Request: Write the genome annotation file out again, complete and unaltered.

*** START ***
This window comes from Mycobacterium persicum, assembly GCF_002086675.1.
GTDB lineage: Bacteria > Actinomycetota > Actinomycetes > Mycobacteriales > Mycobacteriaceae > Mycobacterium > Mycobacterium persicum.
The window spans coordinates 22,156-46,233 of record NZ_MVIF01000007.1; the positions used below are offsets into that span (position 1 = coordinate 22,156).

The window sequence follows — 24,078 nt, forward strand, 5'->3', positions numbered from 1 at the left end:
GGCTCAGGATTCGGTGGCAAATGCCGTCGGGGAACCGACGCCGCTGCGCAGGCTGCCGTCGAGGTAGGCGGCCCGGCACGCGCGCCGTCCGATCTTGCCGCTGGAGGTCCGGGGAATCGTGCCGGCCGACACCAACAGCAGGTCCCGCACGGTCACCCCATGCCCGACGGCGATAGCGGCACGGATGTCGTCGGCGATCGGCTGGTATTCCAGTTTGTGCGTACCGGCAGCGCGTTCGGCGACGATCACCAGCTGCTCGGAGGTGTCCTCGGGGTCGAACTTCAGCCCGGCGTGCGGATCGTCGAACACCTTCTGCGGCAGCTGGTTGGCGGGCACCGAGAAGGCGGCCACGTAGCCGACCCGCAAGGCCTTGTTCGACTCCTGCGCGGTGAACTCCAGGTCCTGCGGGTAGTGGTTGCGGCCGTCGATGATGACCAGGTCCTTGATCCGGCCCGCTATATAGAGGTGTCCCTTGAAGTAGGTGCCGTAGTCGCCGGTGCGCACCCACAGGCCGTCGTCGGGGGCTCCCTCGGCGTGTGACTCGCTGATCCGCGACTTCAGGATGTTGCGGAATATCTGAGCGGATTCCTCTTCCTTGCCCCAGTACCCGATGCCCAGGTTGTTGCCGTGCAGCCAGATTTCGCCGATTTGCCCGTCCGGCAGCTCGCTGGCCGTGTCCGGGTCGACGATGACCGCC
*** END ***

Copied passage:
This window comes from Mycobacterium persicum, assembly GCF_002086675.1.
GTDB lineage: Bacteria > Actinomycetota > Actinomycetes > Mycobacteriales > Mycobacteriaceae > Mycobacterium > Mycobacterium persicum.
The window spans coordinates 22,156-46,233 of record NZ_MVIF01000007.1; the positions used below are offsets into that span (position 1 = coordinate 22,156).

The window sequence follows — 24,078 nt, forward strand, 5'->3', positions numbered from 1 at the left end:
GGCTCAGGATTCGGTGGCAAATGCCGTCGGGGAACCGACGCCGCTGCGCAGGCTGCCGTCGAGGTAGGCGGCCCGGCACGCGCGCCGTCCGATCTTGCCGCTGGAGGTCCGGGGAATCGTGCCGGCCGACACCAACAGCAGGTCCCGCACGGTCACCCCATGCCCGACGGCGATAGCGGCACGGATGTCGTCGGCGATCGGCTGGTATTCCAGTTTGTGCGTACCGGCAGCGCGTTCGGCGACGATCACCAGCTGCTCGGAGGTGTCCTCGGGGTCGAACTTCAGCCCGGCGTGCGGATCGTCGAACACCTTCTGCGGCAGCTGGTTGGCGGGCACCGAGAAGGCGGCCACGTAGCCGACCCGCAAGGCCTTGTTCGACTCCTGCGCGGTGAACTCCAGGTCCTGCGGGTAGTGGTTGCGGCCGTCGATGATGACCAGGTCCTTGATCCGGCCCGCTATATAGAGGTGTCCCTTGAAGTAGGTGCCGTAGTCGCCGGTGCGCACCCACAGGCCGTCGTCGGGGGCTCCCTCGGCGTGTGACTCGCTGATCCGCGACTTCAGGATGTTGCGGAATATCTGAGCGGATTCCTCTTCCTTGCCCCAGTACCCGATGCCCAGGTTGTTGCCGTGCAGCCAGATTTCGCCGATTTGCCCGTCCGGCAGCTCGCTGGCCGTGTCCGGGTCGACGATGACCGCC